|The Office of the Architect is pleased to announce the release of the 2011 UVa Sustainability Assessment. This 2011 Assessment updates the original 2006 UVA Sustainability Assessment and provides a comprehensive inventory of the University's progress towards sustainability in the last five years. The Assessment is organized into three broad categories: Governance & Culture, Academics & Learning, and Management Centers, which are further divided into seven focus areas: Land Use, Built Environment, Transportation, Dining, Energy & Carbon, Water, and Waste & Recycling.|
|Virginia Farm-to-Table Plan||February 17, 2012|
|The Virginia Farm to Table Plan is now available! The Plan is the outcome of an initiative began in September 2010 among Virginia Tech, Virginia State University, Virginia Cooperative Extension, Virginia Food System Council, University of Virginia, and others. The goal of the initiative was to strengthen Virginia’s food system and economic future through the development of a comprehensive Virginia Farm to Table Plan that informs and integrates assessment, education, development of programs and infrastructure, policy and funding recommendations to address key issues facing farmers, food entrepreneurs, and communities. The Plan would directly address 1) local regional farm and food markets 2) agricultural economic development, 3) community viability and environmental stewardship, and 4) food access, nutrition and health.|
|2nd Virginia Food Security Summit - Report||February 8, 2012|
|Read what the speakers, discussion groups, and round table participants had to say during the second Virginia Food Security Summit in Charlottesville.|
|When Eating Well is a Matter of Where You Live (co-authored by Paul Freedman)||June 20, 2011|
|America’s battle to lose weight and eat healthy has many fronts. There is the battle to get Americans to make better choices at restaurants. There is the battle to get them to shop smarter.|
But for some people and some communities, the battle is about having access to healthy food. Some places may be swimming in Whole Foods Markets, but in others, places labeled food deserts, affordable nutritious foods like fruits and vegetables can be hard to come by. And these food deserts are spread across Patchwork Nation, but very unevenly.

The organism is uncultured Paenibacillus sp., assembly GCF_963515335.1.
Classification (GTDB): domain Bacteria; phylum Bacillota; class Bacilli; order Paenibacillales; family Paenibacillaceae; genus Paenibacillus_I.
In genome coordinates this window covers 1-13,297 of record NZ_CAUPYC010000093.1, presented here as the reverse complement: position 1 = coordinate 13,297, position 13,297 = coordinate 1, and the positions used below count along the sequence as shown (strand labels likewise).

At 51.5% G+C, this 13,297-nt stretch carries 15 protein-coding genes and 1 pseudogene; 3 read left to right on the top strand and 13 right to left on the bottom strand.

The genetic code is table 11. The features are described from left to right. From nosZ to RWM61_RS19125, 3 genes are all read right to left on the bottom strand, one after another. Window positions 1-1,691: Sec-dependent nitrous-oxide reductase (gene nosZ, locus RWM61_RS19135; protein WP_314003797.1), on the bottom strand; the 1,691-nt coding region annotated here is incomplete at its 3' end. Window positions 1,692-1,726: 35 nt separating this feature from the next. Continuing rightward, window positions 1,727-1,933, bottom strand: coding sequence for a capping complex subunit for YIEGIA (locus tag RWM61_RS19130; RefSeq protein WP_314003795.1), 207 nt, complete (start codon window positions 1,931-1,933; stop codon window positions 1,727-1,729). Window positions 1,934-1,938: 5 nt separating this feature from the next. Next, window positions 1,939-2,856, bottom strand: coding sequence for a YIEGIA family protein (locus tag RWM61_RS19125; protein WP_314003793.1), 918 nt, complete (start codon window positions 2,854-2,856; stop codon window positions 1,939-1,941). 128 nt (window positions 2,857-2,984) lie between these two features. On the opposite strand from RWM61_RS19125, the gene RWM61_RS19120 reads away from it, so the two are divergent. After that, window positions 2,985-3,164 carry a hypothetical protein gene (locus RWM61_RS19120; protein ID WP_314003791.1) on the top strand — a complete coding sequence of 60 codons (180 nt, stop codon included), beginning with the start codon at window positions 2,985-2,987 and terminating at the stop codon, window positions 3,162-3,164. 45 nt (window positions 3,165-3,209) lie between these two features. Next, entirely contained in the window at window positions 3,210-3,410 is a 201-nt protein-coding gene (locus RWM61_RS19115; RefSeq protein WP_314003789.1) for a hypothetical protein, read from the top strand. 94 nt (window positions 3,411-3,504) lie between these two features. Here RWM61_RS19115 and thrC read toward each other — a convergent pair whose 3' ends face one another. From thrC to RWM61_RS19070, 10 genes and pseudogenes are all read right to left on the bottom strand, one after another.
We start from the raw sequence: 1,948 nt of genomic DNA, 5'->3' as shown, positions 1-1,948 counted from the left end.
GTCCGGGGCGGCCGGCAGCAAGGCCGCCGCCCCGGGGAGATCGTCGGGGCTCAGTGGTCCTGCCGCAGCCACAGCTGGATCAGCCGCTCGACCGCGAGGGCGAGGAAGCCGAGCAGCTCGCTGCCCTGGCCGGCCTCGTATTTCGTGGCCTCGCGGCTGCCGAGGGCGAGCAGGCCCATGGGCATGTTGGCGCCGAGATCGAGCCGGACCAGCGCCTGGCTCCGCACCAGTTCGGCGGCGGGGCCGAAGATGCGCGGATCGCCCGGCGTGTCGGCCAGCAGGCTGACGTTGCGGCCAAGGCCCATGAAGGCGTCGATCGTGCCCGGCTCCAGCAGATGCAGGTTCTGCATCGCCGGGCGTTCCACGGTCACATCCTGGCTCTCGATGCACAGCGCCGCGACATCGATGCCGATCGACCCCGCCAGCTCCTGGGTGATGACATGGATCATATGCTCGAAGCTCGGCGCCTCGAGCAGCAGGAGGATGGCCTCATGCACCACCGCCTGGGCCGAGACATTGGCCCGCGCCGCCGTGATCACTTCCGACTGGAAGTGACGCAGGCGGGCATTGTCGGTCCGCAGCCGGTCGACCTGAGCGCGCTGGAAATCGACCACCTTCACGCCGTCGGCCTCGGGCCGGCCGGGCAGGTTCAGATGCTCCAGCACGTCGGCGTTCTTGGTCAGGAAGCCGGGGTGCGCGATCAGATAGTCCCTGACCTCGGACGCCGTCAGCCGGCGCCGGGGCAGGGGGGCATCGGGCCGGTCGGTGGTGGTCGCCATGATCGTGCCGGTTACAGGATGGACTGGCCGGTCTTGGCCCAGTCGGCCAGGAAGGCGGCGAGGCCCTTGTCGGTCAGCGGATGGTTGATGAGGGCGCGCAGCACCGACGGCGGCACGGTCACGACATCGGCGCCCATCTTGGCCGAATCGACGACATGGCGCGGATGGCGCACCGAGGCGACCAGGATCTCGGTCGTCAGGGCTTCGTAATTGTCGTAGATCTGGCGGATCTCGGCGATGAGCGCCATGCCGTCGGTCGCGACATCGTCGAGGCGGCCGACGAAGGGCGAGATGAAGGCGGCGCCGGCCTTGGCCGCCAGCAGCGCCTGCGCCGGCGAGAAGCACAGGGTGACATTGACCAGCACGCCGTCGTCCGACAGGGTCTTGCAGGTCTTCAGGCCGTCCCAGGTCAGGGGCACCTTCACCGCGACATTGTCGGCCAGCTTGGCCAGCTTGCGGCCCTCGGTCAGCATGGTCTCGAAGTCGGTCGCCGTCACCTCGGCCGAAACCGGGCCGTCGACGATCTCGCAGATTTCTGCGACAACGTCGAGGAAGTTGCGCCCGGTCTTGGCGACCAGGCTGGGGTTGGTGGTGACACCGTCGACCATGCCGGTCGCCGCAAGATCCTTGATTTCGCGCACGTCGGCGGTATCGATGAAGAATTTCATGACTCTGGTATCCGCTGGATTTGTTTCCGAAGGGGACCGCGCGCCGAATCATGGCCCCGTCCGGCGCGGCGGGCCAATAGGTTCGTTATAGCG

Some of our 12 county types are much better places to try and live a healthy lifestyle (the wealthy Monied Burbs) than others (African-American heavy Minority Central).
|Planning Functions of Community Food Projects||June 14, 2011|
|"Abstract: The number of community food projects (CFPs) has increased in American and international locations over the past several decades. This paper highlights six community planning goals that are addressed by CFPs, drawing parallels with how these items are typically addressed through traditional planning methods. Each community planning goal includes a discussion with examples of traditional and CFP planning methods. Additionally, I attempt to illustrate key characteristics of successful traditional and CFP planning, and encourage community planners to better understand these unique features and limitations as they try to further community goals."|
|[ more Member Publications ... ]|
Food insecurity in Richmond and statewide is the subject of documentary
March 10, 2015
Group advocates against city’s use of pesticides
February 3, 2015
Some of My Best Friends Are Germs
January 30, 2015
Katie Couric discusses Fed Up
November 13, 2014
Purdue cuts antibiotic use in chickens
September 13, 2014
'Slate' Criticizes the 'Home-Cooked Family Dinner': Joel Salatin Responds
September 10, 2014
Let’s Stop Idealizing the Home-Cooked Family Dinner
September 10, 2014
2014 Locavore Index
April 17, 2014
Mastering The Art of Mindful Eating
February 19, 2014
UVa researcher: Climate change great for ragweed, bad for allergy sufferers
September 23, 2013